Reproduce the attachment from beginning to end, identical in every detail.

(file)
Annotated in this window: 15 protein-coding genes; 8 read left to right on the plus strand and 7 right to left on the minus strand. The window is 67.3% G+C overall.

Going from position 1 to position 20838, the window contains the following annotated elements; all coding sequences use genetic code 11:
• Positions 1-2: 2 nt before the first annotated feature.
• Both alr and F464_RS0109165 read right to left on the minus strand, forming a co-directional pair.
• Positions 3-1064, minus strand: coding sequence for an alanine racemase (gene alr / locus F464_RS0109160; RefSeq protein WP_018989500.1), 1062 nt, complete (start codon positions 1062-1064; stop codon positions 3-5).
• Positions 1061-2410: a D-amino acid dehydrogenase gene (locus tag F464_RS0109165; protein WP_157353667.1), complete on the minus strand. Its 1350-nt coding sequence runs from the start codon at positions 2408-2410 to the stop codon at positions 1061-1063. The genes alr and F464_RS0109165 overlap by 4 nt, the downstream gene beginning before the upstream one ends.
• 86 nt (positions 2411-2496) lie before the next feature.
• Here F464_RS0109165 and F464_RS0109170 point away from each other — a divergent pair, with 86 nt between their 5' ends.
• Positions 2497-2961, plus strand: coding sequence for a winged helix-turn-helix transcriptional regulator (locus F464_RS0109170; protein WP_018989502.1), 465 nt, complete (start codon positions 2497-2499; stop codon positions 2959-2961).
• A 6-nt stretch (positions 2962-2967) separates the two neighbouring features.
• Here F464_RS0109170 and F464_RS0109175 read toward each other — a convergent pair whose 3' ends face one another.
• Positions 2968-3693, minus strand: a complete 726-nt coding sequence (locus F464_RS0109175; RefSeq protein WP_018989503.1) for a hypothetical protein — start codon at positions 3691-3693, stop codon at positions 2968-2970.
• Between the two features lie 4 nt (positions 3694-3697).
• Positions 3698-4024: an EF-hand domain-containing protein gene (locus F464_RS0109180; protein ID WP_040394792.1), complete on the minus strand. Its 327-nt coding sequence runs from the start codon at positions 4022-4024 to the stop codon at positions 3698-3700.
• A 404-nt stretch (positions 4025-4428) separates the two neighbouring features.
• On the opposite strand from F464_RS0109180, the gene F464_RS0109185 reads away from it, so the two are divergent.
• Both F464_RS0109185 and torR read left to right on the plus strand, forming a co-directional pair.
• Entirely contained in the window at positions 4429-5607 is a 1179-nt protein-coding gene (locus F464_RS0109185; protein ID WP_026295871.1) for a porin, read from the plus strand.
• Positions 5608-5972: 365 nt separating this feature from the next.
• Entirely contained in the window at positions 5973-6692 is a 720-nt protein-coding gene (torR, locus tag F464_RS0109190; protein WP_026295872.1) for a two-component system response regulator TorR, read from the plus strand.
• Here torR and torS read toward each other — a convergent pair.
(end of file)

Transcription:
Annotated in this window: 15 protein-coding genes; 8 read left to right on the plus strand and 7 right to left on the minus strand. The window is 67.3% G+C overall.

Going from position 1 to position 20838, the window contains the following annotated elements; all coding sequences use genetic code 11:
• Positions 1-2: 2 nt before the first annotated feature.
• Both alr and F464_RS0109165 read right to left on the minus strand, forming a co-directional pair.
• Positions 3-1064, minus strand: coding sequence for an alanine racemase (gene alr / locus F464_RS0109160; RefSeq protein WP_018989500.1), 1062 nt, complete (start codon positions 1062-1064; stop codon positions 3-5).
• Positions 1061-2410: a D-amino acid dehydrogenase gene (locus tag F464_RS0109165; protein WP_157353667.1), complete on the minus strand. Its 1350-nt coding sequence runs from the start codon at positions 2408-2410 to the stop codon at positions 1061-1063. The genes alr and F464_RS0109165 overlap by 4 nt, the downstream gene beginning before the upstream one ends.
• 86 nt (positions 2411-2496) lie before the next feature.
• Here F464_RS0109165 and F464_RS0109170 point away from each other — a divergent pair, with 86 nt between their 5' ends.
• Positions 2497-2961, plus strand: coding sequence for a winged helix-turn-helix transcriptional regulator (locus F464_RS0109170; protein WP_018989502.1), 465 nt, complete (start codon positions 2497-2499; stop codon positions 2959-2961).
• A 6-nt stretch (positions 2962-2967) separates the two neighbouring features.
• Here F464_RS0109170 and F464_RS0109175 read toward each other — a convergent pair whose 3' ends face one another.
• Positions 2968-3693, minus strand: a complete 726-nt coding sequence (locus F464_RS0109175; RefSeq protein WP_018989503.1) for a hypothetical protein — start codon at positions 3691-3693, stop codon at positions 2968-2970.
• Between the two features lie 4 nt (positions 3694-3697).
• Positions 3698-4024: an EF-hand domain-containing protein gene (locus F464_RS0109180; protein ID WP_040394792.1), complete on the minus strand. Its 327-nt coding sequence runs from the start codon at positions 4022-4024 to the stop codon at positions 3698-3700.
• A 404-nt stretch (positions 4025-4428) separates the two neighbouring features.
• On the opposite strand from F464_RS0109180, the gene F464_RS0109185 reads away from it, so the two are divergent.
• Both F464_RS0109185 and torR read left to right on the plus strand, forming a co-directional pair.
• Entirely contained in the window at positions 4429-5607 is a 1179-nt protein-coding gene (locus F464_RS0109185; protein ID WP_026295871.1) for a porin, read from the plus strand.
• Positions 5608-5972: 365 nt separating this feature from the next.
• Entirely contained in the window at positions 5973-6692 is a 720-nt protein-coding gene (torR, locus tag F464_RS0109190; protein WP_026295872.1) for a two-component system response regulator TorR, read from the plus strand.
• Here torR and torS read toward each other — a convergent pair.